variety

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Variety

One of two or more types of the same line of coin. For example, all the pennies made in one year may include a line of 100 with a double die. A variety may affect the value of the coin.

variety

the number of products sold by a firm as part of its PRODUCT RANGE. A firm may make many different products and many variants of each product in order to appeal to most market segments and maximize its potential sales. However, the providing of variety can be expensive if this is associated with short production runs, high stockholding costs, complex production scheduling and high marketing costs. Consequently, firms may aim to eliminate unnecessary variety in products or components by means of variety-reduction programmes and STANDARDIZATION of components.

variety

the number of products sold by a firm as part of its product range. A firm may make many different products and many variants of each product in order to appeal to most MARKET SEGMENTS and maximize its potential sales. Providing variety can be expensive, however, as short production runs increase unit production costs and the promotion of a large number of brands increases marketing costs. Thus, as part of their PRODUCT DIFFERENTIATION policies, firms often need to ‘trade off variety and STANDARDIZATION considerations.
References in classic literature ?
The different measures suited to the nine varieties of ground; the expediency of aggressive or defensive tactics; and the fundamental laws of human nature: these are things that must most certainly be studied.
These he cultivates with his own hands, and is said even to have produced new varieties of poison, more horribly deleterious than Nature, without the assistance of this learned person, would ever have plagued the world withal.
This smoothness added to the many varieties of her expression also that of child-like innocence.
And this rapidly growing familiarity (truly, she had a terrible gift for it) had all the varieties of earnestness: serious, excited, ardent, and even gay.
My little dog, too, was quite fat and up to all varieties of snuff.
Soon, however, I descended to details, and regarded with minute interest the innumerable varieties of figure, dress, air, gait, visage, and expression of countenance.
We speak of the keeping of a room as we would of the keeping of a picture - for both the picture and the room are amenable to those undeviating principles which regulate all varieties of art; and very nearly the same laws by which we decide on the higher merits of a painting, suffice for decision on the adjustment of a chamber.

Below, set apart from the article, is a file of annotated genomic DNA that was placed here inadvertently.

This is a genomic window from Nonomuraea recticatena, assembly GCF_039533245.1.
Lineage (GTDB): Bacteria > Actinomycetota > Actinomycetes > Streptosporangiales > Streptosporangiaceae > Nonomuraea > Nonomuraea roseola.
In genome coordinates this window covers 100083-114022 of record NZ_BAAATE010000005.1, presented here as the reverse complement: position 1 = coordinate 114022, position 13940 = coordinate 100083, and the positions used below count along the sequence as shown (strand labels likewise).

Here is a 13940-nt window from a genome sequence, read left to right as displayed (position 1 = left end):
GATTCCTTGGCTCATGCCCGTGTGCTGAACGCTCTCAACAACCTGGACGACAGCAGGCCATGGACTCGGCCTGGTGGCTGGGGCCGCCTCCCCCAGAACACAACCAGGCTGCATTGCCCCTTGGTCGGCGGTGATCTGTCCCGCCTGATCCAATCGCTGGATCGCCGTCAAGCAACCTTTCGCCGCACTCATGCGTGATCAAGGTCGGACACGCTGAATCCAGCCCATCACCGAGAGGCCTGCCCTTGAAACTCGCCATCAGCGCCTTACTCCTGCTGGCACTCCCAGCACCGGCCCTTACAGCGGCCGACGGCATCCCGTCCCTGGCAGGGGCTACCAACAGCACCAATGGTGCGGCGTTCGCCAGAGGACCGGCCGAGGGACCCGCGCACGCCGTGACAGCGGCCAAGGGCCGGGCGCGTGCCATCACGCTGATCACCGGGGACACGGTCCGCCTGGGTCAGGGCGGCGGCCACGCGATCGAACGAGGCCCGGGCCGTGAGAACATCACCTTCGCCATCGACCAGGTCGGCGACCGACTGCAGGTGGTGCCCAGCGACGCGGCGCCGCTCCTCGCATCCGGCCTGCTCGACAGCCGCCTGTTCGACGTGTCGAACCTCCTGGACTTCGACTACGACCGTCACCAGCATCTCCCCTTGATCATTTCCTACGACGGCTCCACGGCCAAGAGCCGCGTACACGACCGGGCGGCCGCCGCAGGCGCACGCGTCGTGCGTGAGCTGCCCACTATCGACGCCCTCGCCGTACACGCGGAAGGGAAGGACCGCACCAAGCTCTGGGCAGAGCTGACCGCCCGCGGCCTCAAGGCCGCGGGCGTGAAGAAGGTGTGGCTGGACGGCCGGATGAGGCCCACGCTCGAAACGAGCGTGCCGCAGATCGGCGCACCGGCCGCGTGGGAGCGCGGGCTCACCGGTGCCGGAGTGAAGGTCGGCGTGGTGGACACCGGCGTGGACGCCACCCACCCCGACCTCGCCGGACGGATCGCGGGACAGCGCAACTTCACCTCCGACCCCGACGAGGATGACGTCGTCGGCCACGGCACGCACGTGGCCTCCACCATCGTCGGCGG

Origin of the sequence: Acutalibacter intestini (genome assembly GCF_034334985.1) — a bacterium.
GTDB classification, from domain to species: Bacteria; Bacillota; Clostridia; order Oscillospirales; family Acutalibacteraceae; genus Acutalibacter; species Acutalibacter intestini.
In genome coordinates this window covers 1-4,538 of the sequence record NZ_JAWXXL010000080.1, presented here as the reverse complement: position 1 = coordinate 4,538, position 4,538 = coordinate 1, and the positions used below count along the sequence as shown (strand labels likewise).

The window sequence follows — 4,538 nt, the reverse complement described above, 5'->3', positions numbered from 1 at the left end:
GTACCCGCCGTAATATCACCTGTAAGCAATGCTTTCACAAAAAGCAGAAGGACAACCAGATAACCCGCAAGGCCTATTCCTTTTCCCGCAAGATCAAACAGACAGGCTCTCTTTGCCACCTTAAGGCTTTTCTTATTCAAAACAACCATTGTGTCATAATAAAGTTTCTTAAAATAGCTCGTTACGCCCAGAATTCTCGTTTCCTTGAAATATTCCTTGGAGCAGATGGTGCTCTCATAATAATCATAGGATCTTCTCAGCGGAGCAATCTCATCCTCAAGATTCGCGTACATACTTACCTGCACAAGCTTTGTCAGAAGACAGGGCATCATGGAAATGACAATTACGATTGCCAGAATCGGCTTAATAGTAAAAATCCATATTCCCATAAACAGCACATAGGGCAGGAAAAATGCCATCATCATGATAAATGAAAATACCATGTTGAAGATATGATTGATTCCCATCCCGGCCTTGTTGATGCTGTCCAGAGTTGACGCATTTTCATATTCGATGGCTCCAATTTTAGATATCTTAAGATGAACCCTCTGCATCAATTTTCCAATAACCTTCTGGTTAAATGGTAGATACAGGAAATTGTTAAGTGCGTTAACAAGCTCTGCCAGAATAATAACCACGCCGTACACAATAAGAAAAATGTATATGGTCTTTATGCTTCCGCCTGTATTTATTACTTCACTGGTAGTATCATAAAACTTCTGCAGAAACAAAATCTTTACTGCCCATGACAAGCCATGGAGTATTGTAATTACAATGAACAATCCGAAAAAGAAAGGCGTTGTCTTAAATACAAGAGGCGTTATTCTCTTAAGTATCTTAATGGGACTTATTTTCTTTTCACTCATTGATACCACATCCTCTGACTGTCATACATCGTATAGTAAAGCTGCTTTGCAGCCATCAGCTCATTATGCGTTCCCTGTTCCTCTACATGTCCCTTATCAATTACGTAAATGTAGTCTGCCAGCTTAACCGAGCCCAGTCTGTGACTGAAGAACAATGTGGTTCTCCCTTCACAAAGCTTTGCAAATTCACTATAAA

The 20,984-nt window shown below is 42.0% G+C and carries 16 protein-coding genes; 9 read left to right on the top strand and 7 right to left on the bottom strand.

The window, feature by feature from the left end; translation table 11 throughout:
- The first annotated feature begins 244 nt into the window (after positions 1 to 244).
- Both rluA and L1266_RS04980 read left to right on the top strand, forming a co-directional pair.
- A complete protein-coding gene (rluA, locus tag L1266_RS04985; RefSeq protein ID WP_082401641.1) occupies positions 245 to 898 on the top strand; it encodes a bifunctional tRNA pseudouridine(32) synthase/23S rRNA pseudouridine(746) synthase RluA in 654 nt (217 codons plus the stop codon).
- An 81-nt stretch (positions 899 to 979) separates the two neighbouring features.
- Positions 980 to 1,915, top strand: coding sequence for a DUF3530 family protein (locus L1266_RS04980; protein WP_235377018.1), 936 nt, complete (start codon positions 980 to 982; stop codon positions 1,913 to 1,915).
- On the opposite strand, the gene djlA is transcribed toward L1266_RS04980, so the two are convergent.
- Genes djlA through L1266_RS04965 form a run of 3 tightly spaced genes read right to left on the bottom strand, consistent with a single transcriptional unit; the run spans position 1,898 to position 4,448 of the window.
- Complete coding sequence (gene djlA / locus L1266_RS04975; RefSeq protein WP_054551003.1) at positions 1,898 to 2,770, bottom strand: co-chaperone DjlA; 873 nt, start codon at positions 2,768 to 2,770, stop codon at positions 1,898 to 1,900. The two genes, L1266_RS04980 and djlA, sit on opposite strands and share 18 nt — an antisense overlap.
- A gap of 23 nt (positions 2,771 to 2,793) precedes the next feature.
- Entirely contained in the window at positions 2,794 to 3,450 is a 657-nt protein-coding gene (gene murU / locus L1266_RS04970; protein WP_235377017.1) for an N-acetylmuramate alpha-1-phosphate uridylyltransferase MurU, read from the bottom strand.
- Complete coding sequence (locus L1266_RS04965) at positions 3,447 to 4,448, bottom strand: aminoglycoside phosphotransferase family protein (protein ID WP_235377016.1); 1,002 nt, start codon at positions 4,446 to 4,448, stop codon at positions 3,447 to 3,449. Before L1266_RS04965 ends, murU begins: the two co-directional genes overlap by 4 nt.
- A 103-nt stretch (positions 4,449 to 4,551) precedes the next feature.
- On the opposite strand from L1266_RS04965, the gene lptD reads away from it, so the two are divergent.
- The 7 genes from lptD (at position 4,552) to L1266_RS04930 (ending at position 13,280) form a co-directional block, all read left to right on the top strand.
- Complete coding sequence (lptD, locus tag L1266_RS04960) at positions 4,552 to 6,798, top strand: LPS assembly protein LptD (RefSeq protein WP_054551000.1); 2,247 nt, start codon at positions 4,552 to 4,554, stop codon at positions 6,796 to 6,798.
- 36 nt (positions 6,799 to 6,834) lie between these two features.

The varieties in the fitting-up of the rooms, where the common necessaries provided by the owner, in the common indifferent plight, were contrasted with some few articles of a rare species of wood, excellently worked up, and with something curious and valuable from all the distant countries Captain Harville had visited, were more than amusing to Anne; connected as it all was with his profession, the fruit of its labours, the effect of its influence on his habits, the picture of repose and domestic happiness it presented, made it to her a something more, or less, than gratification.
She had grown tired of what people called "society"; New York was kind, it was almost oppressively hospitable; she should never forget the way in which it had welcomed her back; but after the first flush of novelty she had found herself, as she phrased it, too "different" to care for the things it cared about--and so she had decided to try Washington, where one was supposed to meet more varieties of people and of opinion.
And there are still some who think that, after all, the style is the man; justified, in very great varieties, by the simple consideration of what he himself has to say, quite independently of any real or supposed connection with this or that literary age or school.
In considering the Origin of Species, it is quite conceivable that a naturalist, reflecting on the mutual affinities of organic beings, on their embryological relations, their geographical distribution, geological succession, and other such facts, might come to the conclusion that each species had not been independently created, but had descended, like varieties, from other species.
In the four succeeding chapters, the most apparent and gravest difficulties on the theory will be given: namely, first, the difficulties of transitions, or in understanding how a simple being or a simple organ can be changed and perfected into a highly developed being or elaborately constructed organ; secondly the subject of Instinct, or the mental powers of animals, thirdly, Hybridism, or the infertility of species and the fertility of varieties when intercrossed; and fourthly, the imperfection of the Geological Record.